Why Choose a Bachelor's in Organizational Leadership?
The bachelor's degree program in organizational leadership is offered in accelerated hybrid and online formats, combining traditional in-person classes and online coursework. Both tracks are designed to accommodate working professionals who want to obtain a college degree. The program takes into consideration the student's existing personal and professional responsibilities.
A significant portion of the course is taught asynchronously online, but there are scheduled in-person class sessions that students are required to attend.
All course activity is done online with no pre-scheduled sessions.
As a student in the program, you will join a cohort — typically 7-15 individuals with a wide range of experience in diverse industries. You will collaborate with and learn from your peers and advance together as a cohesive team, with support from faculty facilitators.
Whether you are in the classroom, or on your computer, you will have one-on-one time with your professors, who are established professionals in consulting, business communication, coaching, and workforce development. You will get the chance to work on small group projects and computer-based exercises with classmates through the College's engaging digital learning platform.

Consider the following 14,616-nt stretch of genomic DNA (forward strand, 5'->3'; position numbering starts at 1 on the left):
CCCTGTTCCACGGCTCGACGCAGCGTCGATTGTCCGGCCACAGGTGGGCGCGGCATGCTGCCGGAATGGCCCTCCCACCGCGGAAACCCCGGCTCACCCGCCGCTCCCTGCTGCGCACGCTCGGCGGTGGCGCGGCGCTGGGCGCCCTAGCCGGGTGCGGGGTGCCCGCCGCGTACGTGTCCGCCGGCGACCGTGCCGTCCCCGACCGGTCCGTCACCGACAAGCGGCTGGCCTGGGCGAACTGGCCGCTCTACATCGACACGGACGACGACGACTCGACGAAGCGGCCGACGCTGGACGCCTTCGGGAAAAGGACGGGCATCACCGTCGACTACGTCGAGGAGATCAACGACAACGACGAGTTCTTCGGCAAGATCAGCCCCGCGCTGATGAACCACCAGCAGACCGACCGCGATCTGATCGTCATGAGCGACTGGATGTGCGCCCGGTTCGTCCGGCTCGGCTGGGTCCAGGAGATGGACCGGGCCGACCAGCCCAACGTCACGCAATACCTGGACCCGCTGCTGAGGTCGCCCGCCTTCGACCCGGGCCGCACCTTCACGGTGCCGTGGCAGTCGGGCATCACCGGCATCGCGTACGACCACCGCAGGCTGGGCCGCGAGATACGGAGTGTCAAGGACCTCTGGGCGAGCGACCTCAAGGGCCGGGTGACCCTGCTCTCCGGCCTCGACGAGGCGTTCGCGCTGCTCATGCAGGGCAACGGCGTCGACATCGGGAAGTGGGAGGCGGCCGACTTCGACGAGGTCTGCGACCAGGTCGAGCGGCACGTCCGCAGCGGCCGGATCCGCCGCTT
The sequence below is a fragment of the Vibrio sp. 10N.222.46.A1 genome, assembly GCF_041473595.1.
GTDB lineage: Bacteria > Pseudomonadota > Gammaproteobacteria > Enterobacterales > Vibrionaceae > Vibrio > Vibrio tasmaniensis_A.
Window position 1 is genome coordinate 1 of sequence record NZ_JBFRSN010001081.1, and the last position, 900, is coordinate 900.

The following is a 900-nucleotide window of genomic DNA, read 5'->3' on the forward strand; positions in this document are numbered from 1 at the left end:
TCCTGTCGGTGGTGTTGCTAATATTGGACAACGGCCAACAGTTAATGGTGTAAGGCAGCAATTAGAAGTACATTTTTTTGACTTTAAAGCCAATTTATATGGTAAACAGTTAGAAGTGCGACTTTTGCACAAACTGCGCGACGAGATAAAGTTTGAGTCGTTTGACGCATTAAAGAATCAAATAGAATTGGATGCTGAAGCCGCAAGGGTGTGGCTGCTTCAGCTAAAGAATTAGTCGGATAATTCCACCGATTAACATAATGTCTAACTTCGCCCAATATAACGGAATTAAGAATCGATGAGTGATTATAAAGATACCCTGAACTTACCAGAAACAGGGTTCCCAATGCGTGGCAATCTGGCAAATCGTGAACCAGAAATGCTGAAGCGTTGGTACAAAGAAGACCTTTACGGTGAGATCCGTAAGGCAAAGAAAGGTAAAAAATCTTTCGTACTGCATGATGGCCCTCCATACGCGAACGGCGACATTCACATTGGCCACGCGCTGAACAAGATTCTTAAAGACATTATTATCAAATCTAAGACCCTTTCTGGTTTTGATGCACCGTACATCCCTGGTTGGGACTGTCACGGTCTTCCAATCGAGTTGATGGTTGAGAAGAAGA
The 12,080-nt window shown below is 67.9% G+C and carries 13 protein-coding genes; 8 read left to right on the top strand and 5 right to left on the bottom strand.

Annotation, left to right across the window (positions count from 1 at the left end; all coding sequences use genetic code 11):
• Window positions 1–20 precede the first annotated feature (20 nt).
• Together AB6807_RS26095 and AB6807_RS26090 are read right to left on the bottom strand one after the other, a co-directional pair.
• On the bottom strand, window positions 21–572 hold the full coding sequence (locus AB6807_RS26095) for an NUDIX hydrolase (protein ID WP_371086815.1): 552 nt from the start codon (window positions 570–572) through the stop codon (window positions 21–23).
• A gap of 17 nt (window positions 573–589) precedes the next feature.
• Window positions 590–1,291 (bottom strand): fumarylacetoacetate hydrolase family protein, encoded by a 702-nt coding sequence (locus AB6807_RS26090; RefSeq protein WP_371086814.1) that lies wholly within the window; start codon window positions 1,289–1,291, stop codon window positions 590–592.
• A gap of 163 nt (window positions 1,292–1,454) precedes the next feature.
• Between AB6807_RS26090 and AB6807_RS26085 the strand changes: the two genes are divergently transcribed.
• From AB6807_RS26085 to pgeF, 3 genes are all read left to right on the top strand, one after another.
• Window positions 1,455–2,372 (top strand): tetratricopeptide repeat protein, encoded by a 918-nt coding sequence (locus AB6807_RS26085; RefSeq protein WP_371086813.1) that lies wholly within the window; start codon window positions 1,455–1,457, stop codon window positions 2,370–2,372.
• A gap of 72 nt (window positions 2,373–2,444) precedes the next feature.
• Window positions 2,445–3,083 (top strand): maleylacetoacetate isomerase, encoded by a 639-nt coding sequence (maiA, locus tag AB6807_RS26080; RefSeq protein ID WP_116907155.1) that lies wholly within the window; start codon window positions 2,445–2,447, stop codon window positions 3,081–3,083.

Organizational leadership is interdisciplinary and predominately includes the study of psychology, sociology and management. In addition to completing a thesis project, you will examine topics including:
- Conflict management & team building
- Organizational change & ethics
- Strategic planning
- Visual communications
Our faculty are established professionals in consulting, business communication and coaching and workforce development. All are highly skilled adult educators bringing real and relevant experience to the classroom.
Benefit from the diverse professional backgrounds and perspectives of your peers and your professors. As part of a cohort, you will collaborate with professionals from all over the Greater New York City Metro area. Small classes foster collective problem solving and knowledge sharing.